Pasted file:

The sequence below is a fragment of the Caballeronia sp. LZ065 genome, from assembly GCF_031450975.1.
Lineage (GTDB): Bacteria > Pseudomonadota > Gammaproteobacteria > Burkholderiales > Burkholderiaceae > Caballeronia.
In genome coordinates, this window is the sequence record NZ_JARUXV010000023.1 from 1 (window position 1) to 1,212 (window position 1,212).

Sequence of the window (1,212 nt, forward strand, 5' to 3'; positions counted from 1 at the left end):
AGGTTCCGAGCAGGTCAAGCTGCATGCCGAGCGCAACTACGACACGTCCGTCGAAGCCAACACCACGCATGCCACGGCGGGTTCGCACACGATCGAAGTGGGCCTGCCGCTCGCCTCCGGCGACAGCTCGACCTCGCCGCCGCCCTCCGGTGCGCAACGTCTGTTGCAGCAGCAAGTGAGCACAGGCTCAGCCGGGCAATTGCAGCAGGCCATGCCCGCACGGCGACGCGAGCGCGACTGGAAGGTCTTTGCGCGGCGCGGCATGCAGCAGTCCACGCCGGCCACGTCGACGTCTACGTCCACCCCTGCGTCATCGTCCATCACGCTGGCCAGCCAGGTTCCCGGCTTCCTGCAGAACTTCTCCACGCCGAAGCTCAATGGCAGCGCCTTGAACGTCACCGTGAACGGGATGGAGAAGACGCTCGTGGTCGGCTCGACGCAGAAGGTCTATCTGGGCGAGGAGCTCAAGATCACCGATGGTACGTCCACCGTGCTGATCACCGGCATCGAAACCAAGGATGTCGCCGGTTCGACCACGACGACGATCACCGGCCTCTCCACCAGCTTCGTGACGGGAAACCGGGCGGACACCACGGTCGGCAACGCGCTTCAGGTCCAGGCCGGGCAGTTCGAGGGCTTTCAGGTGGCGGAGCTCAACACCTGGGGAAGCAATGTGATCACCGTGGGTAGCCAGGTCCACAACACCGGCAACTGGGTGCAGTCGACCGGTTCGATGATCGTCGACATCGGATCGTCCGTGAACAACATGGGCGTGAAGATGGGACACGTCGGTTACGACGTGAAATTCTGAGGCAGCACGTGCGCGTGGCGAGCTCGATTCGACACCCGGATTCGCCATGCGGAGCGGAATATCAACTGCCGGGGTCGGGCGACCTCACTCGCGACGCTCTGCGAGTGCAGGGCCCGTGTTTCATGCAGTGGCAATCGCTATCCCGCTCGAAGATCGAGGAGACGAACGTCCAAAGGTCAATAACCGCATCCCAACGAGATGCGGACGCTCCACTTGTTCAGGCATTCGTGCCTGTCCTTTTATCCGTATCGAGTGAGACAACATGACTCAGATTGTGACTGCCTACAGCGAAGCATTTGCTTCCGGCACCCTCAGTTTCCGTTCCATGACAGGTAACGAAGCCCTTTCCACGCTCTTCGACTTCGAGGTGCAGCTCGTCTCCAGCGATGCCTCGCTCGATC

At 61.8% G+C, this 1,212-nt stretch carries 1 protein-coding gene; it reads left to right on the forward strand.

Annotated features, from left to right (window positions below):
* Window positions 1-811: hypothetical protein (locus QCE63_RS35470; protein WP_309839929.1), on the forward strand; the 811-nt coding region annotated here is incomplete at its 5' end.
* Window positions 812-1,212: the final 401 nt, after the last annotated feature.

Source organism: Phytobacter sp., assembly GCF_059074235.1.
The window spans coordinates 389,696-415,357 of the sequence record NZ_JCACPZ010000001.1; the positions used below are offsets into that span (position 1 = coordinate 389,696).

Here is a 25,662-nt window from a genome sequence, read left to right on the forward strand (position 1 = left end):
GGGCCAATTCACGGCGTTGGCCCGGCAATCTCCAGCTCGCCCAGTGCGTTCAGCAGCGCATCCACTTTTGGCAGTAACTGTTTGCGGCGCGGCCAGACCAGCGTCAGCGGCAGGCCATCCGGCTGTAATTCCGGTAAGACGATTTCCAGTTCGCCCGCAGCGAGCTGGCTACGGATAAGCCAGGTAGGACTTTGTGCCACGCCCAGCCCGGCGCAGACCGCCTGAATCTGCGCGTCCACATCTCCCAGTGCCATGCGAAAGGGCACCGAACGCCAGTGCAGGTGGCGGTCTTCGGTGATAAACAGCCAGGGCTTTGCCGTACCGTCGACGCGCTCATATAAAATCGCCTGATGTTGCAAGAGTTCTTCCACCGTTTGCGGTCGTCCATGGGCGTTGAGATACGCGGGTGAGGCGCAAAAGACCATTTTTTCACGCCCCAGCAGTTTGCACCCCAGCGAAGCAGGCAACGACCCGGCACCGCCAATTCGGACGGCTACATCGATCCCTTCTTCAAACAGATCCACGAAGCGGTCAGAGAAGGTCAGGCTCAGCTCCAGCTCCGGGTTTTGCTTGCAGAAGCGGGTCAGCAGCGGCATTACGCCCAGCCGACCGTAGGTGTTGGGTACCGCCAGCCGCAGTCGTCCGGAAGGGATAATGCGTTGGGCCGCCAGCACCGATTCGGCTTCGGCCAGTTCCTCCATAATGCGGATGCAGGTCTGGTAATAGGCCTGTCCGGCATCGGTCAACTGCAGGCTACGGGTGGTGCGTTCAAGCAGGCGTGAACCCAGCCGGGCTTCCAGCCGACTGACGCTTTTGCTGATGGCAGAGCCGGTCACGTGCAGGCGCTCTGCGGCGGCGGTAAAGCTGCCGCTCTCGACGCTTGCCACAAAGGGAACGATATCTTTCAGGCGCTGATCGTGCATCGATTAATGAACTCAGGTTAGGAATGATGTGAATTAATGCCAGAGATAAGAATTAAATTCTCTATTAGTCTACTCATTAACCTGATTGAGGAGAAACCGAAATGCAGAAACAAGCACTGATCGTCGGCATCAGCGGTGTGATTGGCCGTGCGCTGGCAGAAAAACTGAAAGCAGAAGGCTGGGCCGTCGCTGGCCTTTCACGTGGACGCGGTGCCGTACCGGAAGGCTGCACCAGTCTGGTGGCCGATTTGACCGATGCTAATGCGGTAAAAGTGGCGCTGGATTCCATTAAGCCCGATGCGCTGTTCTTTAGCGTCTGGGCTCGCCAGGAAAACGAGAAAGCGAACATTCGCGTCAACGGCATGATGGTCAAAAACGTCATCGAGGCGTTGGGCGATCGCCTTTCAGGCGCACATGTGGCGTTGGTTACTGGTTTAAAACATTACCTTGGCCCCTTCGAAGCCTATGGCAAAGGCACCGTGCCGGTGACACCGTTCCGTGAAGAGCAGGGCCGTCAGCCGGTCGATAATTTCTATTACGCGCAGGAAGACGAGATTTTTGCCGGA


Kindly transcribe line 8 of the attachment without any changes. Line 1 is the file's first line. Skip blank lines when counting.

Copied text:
* Window positions 1-811: hypothetical protein (locus QCE63_RS35470; protein WP_309839929.1), on the forward strand; the 811-nt coding region annotated here is incomplete at its 5' end.